France will open an inquiry on the ongoing hostage crisis at an Algerian gas field amid confusion over the number of casualties and survivors following an Algerian military raid.
A spokesman said France opens such inquiries when French citizens are suspected to be victims of crimes committed overseas.
There are conflicting reports about the number of people, including expatriate workers, killed when Algerian military forces stormed the In Amenas gas field in eastern Algeria, where militants with links to Al-Qaeda attacked and have kept workers hostage since Wednesday.
In the latest developments:
From AFP: Algerian Communications Minister Mohamed Said said the assault freed a "large number" of hostages, but news reports from Algiers said nearly 600 of those rescued were Algerian workers.
The French Prime Minister, Jean-Marc Ayrault, says the military operation is ongoing. Confirms several hostages were killed, but there is no information on the number nor their nationalities.
An Algerian security source told news agency AFP that 18 militants were killed in the operation on Thursday.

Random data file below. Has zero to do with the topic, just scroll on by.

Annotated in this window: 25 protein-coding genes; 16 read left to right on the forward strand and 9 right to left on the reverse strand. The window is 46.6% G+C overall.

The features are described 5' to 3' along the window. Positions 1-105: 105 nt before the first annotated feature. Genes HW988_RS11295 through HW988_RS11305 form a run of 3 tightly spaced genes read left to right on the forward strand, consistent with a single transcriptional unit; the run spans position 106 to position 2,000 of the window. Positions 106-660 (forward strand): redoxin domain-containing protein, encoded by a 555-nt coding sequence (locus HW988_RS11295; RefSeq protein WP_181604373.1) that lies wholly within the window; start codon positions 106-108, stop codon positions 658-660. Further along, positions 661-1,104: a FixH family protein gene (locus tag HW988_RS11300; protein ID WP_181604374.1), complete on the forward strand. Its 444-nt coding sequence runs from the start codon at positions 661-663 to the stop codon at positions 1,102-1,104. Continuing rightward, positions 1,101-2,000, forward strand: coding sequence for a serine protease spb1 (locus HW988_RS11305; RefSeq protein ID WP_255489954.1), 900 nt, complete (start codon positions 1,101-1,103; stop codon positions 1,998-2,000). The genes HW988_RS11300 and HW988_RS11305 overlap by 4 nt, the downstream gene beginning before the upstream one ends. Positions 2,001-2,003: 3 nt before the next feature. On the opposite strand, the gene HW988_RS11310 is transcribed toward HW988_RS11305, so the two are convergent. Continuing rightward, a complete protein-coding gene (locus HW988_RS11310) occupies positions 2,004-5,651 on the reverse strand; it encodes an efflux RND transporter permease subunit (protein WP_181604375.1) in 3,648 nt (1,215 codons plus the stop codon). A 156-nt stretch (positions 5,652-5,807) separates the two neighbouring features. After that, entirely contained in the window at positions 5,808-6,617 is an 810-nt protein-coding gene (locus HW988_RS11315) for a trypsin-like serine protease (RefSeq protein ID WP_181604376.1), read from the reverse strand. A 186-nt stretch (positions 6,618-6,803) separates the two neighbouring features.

British energy giant BP, which part operates the plant, said hundreds of workers including 11 of its own staff have been evacuated from Algeria on three flights on Thursday.
The Algerian news agency APS says two Britons and two Filipinos were killed in the operation on Thursday.
A spokesman for the kidnappers told the Mauritanian news agency ANI 34 captives and 14 hostage takers were killed by Algerian military forces.
But today a security source told the French news agency AFP those numbers were "fantasy".
Algerian communications Minister Mohamed Said had said late on Thursday that the assault launched by Algerian special forces left "some" of the hostages dead and wounded, but freed a "large number".
The French Interior Minister, Manuel Valls, told radio station RTL two French people escaped the kidnappers and have returned safely.
But he added he did not know about the fate of any other French hostages, only stating there were "a small number" of French expatriates there.
Algiers has come under fire over the lack of concrete information and warning about the oepration.
Britain and Norway, whose state-owned oil firm Statoil is a joint venture partner at the site along with BP and Algeria's state energy operator, say they were not informed of the operation.
Japan has summoned the Algerian ambassador in Tokyo to demand answers. At least 14 Japanese expatriate workers remain unaccounted for.
France has stopped short of condemning Algeria for the lack of information. The President, François Hollande, said he wished that "the best outcome" would be achived.
Manual Valls also called for "caution with regards to commentary and critiwism" of the operation.
The attackers say they attacked the oil facility because of France's military intervention to push back Islamist fighters in neighbouring Mali.